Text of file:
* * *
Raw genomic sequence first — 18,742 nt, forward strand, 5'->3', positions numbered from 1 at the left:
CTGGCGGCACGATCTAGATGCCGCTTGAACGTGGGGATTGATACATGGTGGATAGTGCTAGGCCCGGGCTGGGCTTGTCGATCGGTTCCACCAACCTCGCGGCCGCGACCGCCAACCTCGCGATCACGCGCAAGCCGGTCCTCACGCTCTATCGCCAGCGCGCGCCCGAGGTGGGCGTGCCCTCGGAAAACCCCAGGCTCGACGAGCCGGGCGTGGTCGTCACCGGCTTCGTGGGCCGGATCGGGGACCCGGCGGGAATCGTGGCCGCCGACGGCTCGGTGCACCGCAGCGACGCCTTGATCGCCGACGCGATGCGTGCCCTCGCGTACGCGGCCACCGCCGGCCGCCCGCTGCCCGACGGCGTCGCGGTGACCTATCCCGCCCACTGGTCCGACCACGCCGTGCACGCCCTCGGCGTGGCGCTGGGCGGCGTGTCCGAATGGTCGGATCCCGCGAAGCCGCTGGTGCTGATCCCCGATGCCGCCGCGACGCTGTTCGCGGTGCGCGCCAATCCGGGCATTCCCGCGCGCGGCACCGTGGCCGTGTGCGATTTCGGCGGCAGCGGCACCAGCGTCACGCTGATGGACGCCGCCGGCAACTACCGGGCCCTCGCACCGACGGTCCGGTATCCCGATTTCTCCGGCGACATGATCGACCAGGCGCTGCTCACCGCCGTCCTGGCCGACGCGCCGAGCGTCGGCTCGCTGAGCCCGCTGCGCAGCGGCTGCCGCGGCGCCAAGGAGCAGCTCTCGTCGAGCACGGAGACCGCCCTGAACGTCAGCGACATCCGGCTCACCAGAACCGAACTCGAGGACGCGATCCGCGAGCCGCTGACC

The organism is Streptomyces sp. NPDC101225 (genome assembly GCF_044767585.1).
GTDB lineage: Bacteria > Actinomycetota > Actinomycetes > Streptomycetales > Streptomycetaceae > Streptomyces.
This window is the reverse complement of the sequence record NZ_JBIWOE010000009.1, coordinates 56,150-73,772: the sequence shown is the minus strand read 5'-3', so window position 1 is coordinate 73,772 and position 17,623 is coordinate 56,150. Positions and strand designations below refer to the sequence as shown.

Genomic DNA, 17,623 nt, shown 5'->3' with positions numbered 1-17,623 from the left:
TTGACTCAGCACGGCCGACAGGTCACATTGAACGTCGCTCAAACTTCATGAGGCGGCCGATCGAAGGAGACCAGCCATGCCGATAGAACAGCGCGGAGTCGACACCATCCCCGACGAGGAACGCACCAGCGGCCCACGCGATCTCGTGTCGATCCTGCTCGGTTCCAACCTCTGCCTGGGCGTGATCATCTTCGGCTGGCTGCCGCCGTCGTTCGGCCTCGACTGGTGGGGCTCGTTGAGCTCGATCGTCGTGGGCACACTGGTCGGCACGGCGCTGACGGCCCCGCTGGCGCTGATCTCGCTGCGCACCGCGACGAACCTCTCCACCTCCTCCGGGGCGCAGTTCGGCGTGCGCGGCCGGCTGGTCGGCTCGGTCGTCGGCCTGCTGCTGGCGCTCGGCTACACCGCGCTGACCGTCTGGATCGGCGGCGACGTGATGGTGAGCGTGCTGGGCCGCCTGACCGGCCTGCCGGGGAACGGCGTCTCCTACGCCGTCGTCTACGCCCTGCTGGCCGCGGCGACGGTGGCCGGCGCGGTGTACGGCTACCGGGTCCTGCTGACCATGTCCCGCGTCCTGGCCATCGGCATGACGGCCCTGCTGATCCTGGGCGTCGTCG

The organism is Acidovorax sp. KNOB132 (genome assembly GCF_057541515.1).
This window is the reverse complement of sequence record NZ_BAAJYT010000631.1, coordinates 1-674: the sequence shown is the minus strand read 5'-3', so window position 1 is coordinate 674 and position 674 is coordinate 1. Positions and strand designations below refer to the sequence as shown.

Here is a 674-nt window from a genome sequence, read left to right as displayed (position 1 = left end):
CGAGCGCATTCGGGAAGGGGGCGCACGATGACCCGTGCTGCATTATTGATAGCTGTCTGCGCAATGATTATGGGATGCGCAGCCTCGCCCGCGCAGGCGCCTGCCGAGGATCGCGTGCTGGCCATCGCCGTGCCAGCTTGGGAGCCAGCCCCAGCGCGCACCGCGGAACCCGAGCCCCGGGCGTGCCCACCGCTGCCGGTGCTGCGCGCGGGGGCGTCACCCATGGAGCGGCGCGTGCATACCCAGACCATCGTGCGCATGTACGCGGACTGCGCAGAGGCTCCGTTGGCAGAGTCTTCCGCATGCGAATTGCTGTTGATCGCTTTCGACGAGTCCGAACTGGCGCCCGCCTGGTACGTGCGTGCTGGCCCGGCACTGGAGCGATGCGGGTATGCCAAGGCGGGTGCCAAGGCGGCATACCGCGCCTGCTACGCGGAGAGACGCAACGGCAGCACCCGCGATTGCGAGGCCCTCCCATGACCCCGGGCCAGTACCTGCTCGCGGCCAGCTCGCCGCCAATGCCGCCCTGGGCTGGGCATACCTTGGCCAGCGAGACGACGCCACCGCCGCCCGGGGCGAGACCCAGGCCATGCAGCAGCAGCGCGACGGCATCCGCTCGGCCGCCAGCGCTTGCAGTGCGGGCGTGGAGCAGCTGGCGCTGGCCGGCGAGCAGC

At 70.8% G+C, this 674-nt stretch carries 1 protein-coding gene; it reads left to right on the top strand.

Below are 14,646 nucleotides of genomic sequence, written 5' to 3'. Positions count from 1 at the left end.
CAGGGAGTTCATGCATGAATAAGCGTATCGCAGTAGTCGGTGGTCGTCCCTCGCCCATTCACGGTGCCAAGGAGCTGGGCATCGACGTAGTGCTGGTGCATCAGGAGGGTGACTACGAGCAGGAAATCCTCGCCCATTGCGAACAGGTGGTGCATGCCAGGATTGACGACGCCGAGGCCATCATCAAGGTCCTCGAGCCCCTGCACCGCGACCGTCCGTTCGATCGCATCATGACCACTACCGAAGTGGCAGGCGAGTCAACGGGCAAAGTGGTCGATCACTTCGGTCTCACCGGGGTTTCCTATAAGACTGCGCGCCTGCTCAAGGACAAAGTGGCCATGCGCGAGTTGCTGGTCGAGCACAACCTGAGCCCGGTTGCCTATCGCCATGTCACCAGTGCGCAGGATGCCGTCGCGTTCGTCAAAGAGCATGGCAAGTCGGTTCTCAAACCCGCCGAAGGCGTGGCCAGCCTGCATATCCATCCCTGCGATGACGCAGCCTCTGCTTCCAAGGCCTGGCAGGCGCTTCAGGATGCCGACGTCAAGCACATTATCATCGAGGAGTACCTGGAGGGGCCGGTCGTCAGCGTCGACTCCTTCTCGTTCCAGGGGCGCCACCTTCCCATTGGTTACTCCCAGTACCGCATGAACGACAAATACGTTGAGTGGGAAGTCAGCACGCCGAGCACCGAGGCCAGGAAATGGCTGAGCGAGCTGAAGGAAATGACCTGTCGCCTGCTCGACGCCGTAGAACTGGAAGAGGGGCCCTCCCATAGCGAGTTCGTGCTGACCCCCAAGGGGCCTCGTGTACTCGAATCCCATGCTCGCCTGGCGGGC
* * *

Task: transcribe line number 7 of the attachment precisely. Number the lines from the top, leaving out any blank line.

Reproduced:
TTGACTCAGCACGGCCGACAGGTCACATTGAACGTCGCTCAAACTTCATGAGGCGGCCGATCGAAGGAGACCAGCCATGCCGATAGAACAGCGCGGAGTCGACACCATCCCCGACGAGGAACGCACCAGCGGCCCACGCGATCTCGTGTCGATCCTGCTCGGTTCCAACCTCTGCCTGGGCGTGATCATCTTCGGCTGGCTGCCGCCGTCGTTCGGCCTCGACTGGTGGGGCTCGTTGAGCTCGATCGTCGTGGGCACACTGGTCGGCACGGCGCTGACGGCCCCGCTGGCGCTGATCTCGCTGCGCACCGCGACGAACCTCTCCACCTCCTCCGGGGCGCAGTTCGGCGTGCGCGGCCGGCTGGTCGGCTCGGTCGTCGGCCTGCTGCTGGCGCTCGGCTACACCGCGCTGACCGTCTGGATCGGCGGCGACGTGATGGTGAGCGTGCTGGGCCGCCTGACCGGCCTGCCGGGGAACGGCGTCTCCTACGCCGTCGTCTACGCCCTGCTGGCCGCGGCGACGGTGGCCGGCGCGGTGTACGGCTACCGGGTCCTGCTGACCATGTCCCGCGTCCTGGCCATCGGCATGACGGCCCTGCTGATCCTGGGCGTCGTCG